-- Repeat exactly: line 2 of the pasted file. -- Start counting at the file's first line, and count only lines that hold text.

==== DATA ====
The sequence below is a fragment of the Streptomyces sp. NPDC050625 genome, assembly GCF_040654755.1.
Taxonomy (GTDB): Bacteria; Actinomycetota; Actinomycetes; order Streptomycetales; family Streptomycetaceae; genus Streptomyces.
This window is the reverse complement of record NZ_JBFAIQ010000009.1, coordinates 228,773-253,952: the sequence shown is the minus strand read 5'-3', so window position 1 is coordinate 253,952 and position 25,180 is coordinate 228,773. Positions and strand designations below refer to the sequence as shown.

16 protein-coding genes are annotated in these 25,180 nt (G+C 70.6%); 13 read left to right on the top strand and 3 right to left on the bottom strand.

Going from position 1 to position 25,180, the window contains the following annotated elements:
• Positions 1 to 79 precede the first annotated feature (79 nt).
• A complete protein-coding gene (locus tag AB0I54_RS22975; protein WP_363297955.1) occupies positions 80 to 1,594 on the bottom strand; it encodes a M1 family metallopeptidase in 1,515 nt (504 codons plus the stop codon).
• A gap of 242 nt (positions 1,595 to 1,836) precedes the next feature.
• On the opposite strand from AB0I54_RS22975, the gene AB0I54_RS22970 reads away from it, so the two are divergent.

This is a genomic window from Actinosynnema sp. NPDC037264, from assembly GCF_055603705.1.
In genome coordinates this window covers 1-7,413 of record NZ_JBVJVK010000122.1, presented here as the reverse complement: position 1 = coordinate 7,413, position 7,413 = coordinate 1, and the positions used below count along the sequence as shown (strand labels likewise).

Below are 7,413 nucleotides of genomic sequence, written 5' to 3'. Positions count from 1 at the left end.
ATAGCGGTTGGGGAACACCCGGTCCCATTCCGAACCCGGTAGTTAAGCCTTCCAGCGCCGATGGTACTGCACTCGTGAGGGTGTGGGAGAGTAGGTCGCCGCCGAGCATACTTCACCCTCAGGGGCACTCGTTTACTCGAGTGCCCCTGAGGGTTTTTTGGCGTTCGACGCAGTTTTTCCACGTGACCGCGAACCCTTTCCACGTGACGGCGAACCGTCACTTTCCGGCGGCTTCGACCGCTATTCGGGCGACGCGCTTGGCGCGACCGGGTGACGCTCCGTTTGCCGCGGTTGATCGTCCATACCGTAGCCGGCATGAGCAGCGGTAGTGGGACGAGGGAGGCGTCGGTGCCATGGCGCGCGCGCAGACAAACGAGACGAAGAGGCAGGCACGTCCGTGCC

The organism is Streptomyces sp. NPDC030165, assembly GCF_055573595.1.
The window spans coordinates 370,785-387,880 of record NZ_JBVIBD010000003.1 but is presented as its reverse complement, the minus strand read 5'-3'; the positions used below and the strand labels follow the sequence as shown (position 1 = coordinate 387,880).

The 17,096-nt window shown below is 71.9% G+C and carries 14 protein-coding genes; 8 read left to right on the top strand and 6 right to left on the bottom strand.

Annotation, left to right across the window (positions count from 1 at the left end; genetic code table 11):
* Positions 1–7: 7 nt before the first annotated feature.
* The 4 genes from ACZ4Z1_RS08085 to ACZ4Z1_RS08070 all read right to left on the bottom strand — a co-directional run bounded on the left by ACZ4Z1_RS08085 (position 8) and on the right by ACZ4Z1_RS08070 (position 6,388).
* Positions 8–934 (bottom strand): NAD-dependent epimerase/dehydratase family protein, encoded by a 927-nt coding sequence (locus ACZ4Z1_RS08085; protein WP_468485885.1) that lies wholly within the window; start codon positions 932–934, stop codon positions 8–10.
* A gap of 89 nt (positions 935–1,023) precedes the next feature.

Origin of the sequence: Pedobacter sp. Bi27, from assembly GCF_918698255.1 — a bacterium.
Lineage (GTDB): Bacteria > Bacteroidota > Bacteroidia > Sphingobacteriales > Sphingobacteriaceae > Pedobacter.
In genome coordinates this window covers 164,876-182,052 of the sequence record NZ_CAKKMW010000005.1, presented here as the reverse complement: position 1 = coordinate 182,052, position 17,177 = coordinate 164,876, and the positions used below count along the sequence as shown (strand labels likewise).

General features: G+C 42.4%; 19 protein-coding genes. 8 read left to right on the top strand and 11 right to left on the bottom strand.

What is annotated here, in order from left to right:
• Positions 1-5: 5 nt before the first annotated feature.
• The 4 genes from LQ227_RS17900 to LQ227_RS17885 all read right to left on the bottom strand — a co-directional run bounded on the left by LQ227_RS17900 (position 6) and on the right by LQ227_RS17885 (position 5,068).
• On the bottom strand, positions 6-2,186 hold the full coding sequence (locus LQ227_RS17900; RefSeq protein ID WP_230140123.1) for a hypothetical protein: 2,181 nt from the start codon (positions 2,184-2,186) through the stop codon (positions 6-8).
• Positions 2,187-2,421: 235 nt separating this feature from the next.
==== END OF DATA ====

Taxonomy (GTDB): Bacteria; Actinomycetota; Actinomycetes; order Streptomycetales; family Streptomycetaceae; genus Streptomyces.